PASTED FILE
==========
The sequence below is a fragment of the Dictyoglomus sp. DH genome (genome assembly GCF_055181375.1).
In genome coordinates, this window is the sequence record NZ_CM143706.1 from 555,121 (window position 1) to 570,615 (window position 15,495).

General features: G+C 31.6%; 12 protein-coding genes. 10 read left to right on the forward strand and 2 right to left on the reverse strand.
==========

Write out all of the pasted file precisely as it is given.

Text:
The sequence below is a fragment of the Dictyoglomus sp. DH genome (genome assembly GCF_055181375.1).
In genome coordinates, this window is the sequence record NZ_CM143706.1 from 555,121 (window position 1) to 570,615 (window position 15,495).

General features: G+C 31.6%; 12 protein-coding genes. 10 read left to right on the forward strand and 2 right to left on the reverse strand.